Do you often answer the question "How are you?" with "soooo busy" or "things are crazy busy at the moment!"?
1. Lots of perpetually "busy" people are actually just stuck in a people-pleasing spiral.
We've all heard the saying "If you want something done, ask a busy person." And there is truth to that. However, there's a difference between working with purpose and intent and squeezing as much in as possible. Being busy makes people feel important. It feels good to be busy, and there's a connection to feeling accomplished or successful and wanting to share that with others. Everyone wants to be heard and appreciated.
But being addicted to busy can come from wanting the approval of others, and it's exhausting trying to keep up, which can prevent you from doing work you love and being your most efficient and productive self. It's less about actually being busy with a full calendar and more about how a person wants to be perceived.
2. Being busy can also mean you're avoiding the elephant in the room.
"Busy-itis" can also come from not being comfortable or wanting to sit with yourself…alone. Making the time to slow down can actually take a lot of work. Sounds easy to "sit down," but quieting the mind and looking inward to discover that true confidence comes from within and you don't need the approval of others is no easy task! Your work is your own, and you define your own success.
3. Busyness can be an avoidance of real personal responsibility.
You manifest change and the opportunity for you to enjoy every single day instead of running around like crazy, trying to check everything off your to-do list, see your friends and family, and make time for yourself—this doesn't mean taking a workout class to check another thing off your list but truly making time for self-care and rest. There will be a moment when you realize that you're spread too thin and that you chose this busy lifestyle. I've been there—you are just completely exhausted and left feeling drained. I wanted to keep pushing myself and kept coming up with the question, when will it ever be enough?
4. Busy people tend to be more forgetful.
A very common symptom of "busy-itis" is brain fog. Brain fog can be as simple as forgetfulness, confusion, or lack of mental clarity. Sometimes we move so fast throughout the day, we don't remember how we got from point A to point B. High levels of stress hormones can cause brain fog—feelings of stress, anxiety, anger, fear, and frustration. When your mind is fuzzy, you can't retain knowledge as well.
5. Exhaustion is common among busy people.
Another common symptom is exhaustion. This is not the same as feeling tired but total depletion which can be caused by stress. Often times we manage our stress by distracting ourselves, completely ignoring what is actually going on (whether we know it or not).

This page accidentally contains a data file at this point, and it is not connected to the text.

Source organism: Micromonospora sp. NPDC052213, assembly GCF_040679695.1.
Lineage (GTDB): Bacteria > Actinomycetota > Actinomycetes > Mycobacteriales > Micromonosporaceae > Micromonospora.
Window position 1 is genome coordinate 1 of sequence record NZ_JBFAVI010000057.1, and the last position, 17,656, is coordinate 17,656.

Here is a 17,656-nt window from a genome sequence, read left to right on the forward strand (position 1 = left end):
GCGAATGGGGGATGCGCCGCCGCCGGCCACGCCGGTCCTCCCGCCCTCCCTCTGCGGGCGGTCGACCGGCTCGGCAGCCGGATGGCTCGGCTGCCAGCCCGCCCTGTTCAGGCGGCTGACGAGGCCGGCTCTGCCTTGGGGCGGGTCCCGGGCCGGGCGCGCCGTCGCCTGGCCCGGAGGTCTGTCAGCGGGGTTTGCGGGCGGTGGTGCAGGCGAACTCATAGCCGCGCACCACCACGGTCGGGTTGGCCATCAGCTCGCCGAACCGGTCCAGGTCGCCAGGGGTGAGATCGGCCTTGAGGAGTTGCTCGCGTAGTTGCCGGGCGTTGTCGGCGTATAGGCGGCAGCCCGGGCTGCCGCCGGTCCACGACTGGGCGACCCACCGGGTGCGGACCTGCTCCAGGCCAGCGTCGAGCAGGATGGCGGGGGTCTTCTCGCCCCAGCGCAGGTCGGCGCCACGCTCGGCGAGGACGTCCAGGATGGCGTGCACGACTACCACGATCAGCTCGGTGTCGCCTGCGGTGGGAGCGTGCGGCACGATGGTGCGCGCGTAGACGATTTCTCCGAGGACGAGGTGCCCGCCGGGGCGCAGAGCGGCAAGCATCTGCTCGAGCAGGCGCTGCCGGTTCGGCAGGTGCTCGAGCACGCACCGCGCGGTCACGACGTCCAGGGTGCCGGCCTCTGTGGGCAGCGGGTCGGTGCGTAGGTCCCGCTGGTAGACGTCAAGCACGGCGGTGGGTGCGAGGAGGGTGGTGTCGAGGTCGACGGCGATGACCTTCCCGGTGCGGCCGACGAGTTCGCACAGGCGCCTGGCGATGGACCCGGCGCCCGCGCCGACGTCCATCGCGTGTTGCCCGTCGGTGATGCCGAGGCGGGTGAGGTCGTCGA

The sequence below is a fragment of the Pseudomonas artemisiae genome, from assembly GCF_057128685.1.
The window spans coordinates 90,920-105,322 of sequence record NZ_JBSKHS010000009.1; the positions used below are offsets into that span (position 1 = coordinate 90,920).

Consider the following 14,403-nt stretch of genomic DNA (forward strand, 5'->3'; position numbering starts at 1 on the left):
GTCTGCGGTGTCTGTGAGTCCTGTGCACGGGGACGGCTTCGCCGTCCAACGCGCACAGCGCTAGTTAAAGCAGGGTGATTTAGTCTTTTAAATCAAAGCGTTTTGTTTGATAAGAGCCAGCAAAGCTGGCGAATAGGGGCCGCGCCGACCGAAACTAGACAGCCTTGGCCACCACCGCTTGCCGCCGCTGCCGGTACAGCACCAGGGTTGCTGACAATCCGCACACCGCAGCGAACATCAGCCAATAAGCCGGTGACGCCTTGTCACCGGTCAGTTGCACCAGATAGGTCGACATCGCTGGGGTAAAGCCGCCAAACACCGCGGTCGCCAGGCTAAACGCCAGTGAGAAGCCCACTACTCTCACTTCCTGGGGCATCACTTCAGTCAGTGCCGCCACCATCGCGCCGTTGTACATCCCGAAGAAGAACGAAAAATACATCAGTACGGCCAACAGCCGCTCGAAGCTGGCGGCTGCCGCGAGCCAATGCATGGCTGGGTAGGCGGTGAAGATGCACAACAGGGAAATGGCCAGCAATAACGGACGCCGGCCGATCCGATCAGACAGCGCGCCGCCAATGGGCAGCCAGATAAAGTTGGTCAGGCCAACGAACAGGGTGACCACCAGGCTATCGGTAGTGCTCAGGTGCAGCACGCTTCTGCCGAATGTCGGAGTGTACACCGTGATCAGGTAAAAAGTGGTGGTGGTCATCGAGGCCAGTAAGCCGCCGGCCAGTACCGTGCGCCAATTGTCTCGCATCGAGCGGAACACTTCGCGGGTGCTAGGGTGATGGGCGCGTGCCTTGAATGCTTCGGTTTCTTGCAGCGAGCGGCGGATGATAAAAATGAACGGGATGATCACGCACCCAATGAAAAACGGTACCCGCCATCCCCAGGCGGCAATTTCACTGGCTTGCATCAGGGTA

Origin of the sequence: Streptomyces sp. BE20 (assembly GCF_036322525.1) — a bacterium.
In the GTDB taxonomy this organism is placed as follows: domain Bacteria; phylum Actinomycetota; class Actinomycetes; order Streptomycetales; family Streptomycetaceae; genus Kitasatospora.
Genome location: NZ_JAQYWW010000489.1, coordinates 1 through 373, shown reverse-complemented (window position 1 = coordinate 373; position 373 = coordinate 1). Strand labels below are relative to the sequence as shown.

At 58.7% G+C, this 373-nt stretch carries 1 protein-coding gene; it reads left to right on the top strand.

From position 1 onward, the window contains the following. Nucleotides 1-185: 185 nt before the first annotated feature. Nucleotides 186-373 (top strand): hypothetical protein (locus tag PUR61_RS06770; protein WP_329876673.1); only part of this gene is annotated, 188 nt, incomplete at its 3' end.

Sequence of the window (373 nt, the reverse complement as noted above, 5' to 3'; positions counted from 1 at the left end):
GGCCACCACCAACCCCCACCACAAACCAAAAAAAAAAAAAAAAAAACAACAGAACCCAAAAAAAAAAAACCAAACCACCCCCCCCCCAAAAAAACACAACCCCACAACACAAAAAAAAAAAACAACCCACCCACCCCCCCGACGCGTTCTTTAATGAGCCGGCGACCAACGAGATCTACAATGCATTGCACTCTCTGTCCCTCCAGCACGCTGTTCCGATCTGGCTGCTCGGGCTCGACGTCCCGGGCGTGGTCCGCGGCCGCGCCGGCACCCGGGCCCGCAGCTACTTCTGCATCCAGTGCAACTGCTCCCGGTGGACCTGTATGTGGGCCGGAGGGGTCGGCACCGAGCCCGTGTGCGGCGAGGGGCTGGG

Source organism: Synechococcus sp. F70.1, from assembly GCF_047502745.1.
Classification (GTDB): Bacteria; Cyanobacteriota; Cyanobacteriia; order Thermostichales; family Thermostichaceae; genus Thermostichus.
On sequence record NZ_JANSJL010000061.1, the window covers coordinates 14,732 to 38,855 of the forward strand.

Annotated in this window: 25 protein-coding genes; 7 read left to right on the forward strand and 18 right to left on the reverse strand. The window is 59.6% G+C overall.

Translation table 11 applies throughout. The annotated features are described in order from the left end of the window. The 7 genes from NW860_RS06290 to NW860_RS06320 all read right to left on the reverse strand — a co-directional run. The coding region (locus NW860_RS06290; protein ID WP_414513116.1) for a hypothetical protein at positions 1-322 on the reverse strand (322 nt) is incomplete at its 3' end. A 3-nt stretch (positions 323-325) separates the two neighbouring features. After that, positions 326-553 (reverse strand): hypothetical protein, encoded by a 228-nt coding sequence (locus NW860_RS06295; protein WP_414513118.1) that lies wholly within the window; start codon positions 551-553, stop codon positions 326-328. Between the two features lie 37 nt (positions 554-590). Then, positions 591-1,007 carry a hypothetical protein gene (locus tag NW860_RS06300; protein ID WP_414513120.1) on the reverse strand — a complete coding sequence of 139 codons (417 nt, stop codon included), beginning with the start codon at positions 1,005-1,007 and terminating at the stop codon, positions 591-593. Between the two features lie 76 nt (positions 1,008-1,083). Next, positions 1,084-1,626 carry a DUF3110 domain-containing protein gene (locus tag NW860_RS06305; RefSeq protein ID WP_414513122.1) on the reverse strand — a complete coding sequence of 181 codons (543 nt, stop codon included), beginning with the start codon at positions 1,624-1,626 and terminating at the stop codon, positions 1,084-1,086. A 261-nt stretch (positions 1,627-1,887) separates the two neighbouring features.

6. Frequent illness befalls perpetually busy people.
If you are frequently getting sick, this is another sign of stress overload or "busy-itis." Do you feel like you are coming down with a cold more often than your friends? Those who suffer from "busy-itis" especially need to listen to their bodies and not power through the day when they are feeling under the weather. If you don't break the cycle, "busy-itis" can snowball into a long-term health condition such as depression or heart disease. Just remember that the mind and body are intrinsically connected.
Getting over "busy-itis" can be a process but well worth it—there is a chance for you to enjoy every single day to the fullest AND feel proud of your work. If you suffer from busyness, and a need to keep going, going, going, here are three ways you can take care of yourself and start getting your time back.
Create a morning routine.
Enjoy your morning and wake a little earlier to make some extra time for yourself. This can mean journaling, reading, or cooking breakfast. Having a morning breathwork or meditation practice can be extremely beneficial and will prepare to take on the day!
Redefine your to-do list.
Instead of creating a long list, make your to-do list more of an exercise and ask yourself why next to each item. This will help you set your intentions for the day and remind yourself to acknowledge the tasks that you love doing. It's a great idea to do this on Sunday in advance of the week, so you can set yourself up for success. Do only the essential things.
Remove the word "busy" from your vocabulary.
Come up with another response for when people ask, "How are you doing?" Stop telling people how busy you are. Take a moment to confidently share the work you are doing, which will have you build stronger relationships and have deeper connections in the long run!
After many years of "busy-itis" it may be tough to change your thought patterns and automatic responses. The good news is it's totally doable. When we learn to slow down, we begin to truly connect with our work and with others.